Fats and oils are a huge part of a healthy diet and should be included at every meal. Optimizing your choice of oils is essential in preserving cognitive function, reducing inflammation, and creating hormones. Unfortunately, understanding what types of fats to eat and avoid has been a huge source of confusion, and as more options become available, I feel the confusion has only increased. This article will serve as your shopping guide on what to use and when to use them.
3 things everyone should know about buying oils
- Understand essential fats. Most have heard of omega-3 and omega-6 fatty acids. These are types of fats the body cannot create and relies on adequate amount from food. The problem is the Standard American Diet (SAD) is too high in omega-6 and too low in omega-3 fatty acids. While the ideal ratio of omega-6 : omega-3 intake is 4:1, the SAD is in the 10:1 to 20:1 range. As omega-6 are pro-inflammatory and 0-3 are anti-inflammatory, this imbalance can create low-grade chronic inflammation, increasing the incidence of cardiovascular disease, obesity, irritable bowel disease and cancer. So what oils contain which type of fatty acid?
Action point: Refer to the chart below. Try to avoid/limit processed foods with omega-6 oils in them. If you can’t find a healthier alternative, try making the food on your own!
- Know the smoke point. It is important to be aware of a fats tolerance for temperature to prevent it from burning and going rancid. When this happens, the nutritional value of the oil declines and oxidized compounds created can damage healthy cells in your body. And more importantly, it affects the taste of your food! Therefore, for high temperature cooking, you will want to use an oil with a high smoke point. Oils with a moderate smoke point, like coconut oil and butter, can be used at mid-temperatures (if the oil is crackling in the pan it’s too hot). Oils with a lower smoke point, including extra virgin olive oil, should be added raw to foods after cooking.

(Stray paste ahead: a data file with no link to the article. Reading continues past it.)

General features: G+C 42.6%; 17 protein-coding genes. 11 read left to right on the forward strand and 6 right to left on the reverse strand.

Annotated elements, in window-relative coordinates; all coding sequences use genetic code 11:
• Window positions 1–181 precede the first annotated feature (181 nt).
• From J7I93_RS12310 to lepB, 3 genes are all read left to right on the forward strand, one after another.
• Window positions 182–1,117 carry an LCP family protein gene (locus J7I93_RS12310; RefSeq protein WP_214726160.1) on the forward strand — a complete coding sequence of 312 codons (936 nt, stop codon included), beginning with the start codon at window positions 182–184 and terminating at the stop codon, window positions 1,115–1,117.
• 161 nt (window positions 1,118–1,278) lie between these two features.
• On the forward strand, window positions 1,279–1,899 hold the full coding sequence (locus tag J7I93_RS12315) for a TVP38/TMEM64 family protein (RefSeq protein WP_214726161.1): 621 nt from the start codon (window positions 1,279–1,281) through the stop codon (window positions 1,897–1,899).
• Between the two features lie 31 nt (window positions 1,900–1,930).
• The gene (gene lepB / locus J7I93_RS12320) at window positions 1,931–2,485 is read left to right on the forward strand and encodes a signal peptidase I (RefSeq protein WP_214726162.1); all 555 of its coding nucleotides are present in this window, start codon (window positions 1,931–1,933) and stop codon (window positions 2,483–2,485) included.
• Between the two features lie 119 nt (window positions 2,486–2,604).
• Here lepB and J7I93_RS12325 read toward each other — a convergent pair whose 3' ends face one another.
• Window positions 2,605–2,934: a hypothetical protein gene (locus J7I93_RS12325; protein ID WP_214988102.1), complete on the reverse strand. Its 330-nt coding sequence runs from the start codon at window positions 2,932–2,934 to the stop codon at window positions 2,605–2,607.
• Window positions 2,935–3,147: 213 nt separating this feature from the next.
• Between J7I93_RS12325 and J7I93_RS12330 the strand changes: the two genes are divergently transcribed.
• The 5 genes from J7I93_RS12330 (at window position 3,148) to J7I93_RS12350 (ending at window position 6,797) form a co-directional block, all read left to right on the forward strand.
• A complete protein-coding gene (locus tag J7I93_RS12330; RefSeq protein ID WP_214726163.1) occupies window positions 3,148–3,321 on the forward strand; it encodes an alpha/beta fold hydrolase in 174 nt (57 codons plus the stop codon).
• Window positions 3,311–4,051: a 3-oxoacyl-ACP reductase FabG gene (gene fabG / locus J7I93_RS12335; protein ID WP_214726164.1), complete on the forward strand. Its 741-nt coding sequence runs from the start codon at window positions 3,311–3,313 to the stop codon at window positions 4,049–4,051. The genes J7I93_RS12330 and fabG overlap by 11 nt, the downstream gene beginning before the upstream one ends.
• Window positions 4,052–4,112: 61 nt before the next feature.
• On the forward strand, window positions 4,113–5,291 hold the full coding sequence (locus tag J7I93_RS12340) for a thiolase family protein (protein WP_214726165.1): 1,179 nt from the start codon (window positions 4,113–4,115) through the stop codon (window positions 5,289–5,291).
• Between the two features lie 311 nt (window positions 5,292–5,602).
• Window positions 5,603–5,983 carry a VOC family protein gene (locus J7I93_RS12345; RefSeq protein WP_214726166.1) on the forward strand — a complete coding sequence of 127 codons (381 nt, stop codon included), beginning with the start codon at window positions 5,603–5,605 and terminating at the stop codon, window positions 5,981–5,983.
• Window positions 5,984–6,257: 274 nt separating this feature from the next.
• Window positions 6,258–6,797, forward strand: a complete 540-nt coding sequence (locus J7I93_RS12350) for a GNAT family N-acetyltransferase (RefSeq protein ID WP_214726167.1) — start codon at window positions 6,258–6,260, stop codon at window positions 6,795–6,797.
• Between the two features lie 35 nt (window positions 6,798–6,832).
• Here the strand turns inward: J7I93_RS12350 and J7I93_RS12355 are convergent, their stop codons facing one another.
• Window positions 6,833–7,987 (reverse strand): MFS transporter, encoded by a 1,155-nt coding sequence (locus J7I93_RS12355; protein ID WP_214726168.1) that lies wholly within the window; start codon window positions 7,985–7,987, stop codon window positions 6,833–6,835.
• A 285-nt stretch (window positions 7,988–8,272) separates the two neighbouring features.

– Use oils with a high smoke point for cooking at high temps: avocado oil (520 def F) , ghee (clarified butter – 485 deg F)
– Oils to cook with at moderate temps: butter, coconut oil, unrefined sesame oil (350 deg)
– Drizzle on after cooking: extra virgin olive oil, unrefined flaxseed oil (225-320 deg F)
- Understand the food label: Refined oils refer to oil that has been extracted using some type of chemical or high heat process. This process can damage the delicate oils, causing them to loose nutritional value. Refined oils are also often bleached and deodorized. This process extends the shelf life and decreased the price of the oil, making them hot commodities for “big food” companies.
Cold pressed is the gold standard method of oil extraction, as oils are extracted very slowly through pressing and grinding. This process results in the least amount of heat, and therefore, the least amount of oxidation, so the oils retain their aroma, flavor, and nutritional value. Have you ever smelled light olive oil versus extra virgin olive oil? The difference is very noticeable as extra virgin olive oil refers to oil that was extracted from the first pressing. Due to the delicacy of these oils, they should be stored in dark amber glass out of direct light and heat — leave it to an Italian to know all the deets about olive oil 😉
Action point: When possible use organic, unrefined, cold-pressed oils. These will be the least processed and have the highest nutritional value.
|High in Omega-3 Fatty Acids||High in Omega-6 Fatty Acids|
|green leafy vegetables||corn oil|
|flax seed oil||canola oil|
Optimizing the types of oils you consume will have a huge effect on overall health. They can help reduce inflammation or be a cause of it. They can provide essential nutritional value or be a source of toxicity to our bodies.
Want to learn more about the health benefits of fats? Check out my post Fat: Friend or Foe? for more information!
What types of oils do you usually use when cooking? Share below!